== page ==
1. Who's Who 2008. A&C Black, London, p.1467
  2. 'US firm to make Macfarlane's overseas expansion easy PC', The Sunday Herald, 13 April 2003, p.2.
  3. Who's Who 2008. A&C Black, London, p. 1467
  4. Lord Macfarlane House of Lords website (accessed 2 March 2008)
  5. Jonathan Rennie, 'Firms show Glasgow means business; WINNERS TAKE ALL Top companies reap rewards of their success at a glittering city 'Business Oscars' ceremony', Evening Times, 21 April 2006, p.14.
  6. [ Glasgow City Council website(accessed 3 March 2008)
  7. Vivienne Nicoll, 'FREEDOM! Wins you the right to graze your cows, fish on the Clyde, defend the city and get your own jail cell', Evening Times, 24 February 2007.
  8. Lord Macfarlane and Freize founders honoured with top A&B Awards Arts and Business website (accessed 3 March 2008)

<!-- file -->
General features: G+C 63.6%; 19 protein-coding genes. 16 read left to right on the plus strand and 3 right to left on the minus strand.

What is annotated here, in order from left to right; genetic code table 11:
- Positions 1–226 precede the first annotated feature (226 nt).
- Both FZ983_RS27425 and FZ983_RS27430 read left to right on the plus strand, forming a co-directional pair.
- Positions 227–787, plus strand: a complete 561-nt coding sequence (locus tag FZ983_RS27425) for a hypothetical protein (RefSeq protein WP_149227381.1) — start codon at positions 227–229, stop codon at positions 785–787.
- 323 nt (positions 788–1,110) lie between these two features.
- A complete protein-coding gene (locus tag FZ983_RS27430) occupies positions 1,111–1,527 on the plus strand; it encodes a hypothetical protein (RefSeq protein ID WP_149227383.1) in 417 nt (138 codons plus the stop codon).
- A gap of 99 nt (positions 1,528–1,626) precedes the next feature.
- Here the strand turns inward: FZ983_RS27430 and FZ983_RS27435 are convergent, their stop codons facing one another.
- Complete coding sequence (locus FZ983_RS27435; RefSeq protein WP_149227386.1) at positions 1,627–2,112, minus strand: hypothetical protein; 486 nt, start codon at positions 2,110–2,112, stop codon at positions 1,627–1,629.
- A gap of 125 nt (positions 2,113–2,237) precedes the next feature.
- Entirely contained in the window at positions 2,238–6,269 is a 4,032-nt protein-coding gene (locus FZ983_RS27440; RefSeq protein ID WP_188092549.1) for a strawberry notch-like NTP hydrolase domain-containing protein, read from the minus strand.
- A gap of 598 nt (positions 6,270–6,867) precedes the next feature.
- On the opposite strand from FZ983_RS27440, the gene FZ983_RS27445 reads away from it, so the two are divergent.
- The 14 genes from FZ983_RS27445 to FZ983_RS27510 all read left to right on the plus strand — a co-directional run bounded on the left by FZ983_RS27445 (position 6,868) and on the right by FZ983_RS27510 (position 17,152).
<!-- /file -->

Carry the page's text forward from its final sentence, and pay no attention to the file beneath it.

9. Macfarlane Group website: About Us (accessed 3 March 2008).
  10. Macfarlane Group PLC gives a trading update for 2007 and disposes of surplus property 20 December 2007 (accessed 16 April 2008).
  11. Company News Feed, 'Macfarlane Group PLC - Holding(s) in Company' 30 March 2006.
  12. Lord Macfarlane Scots Connections website (accessed 3 March 2008).
  13. Who's Who 2008. A&C Black, London, p.1467
  14. Phil Miller ‘Kelvingrove is in top 15 most visited museums in world’ The Herald 29 February, 2008 (accessed 9 April 2008).
  15. Vivienne Nicoll, 'We're Laughing Now: £12.75m Windfall for Kelvingrove thanks to the people of Glasgow', Evening Times, May 31 2006, p.7.
  16. Paul Hutcheon, 'Speaker accepted donation from Tory peer: Revelation leads to call for changes to rules', The Sunday Herald, 14 May 2006, p.6.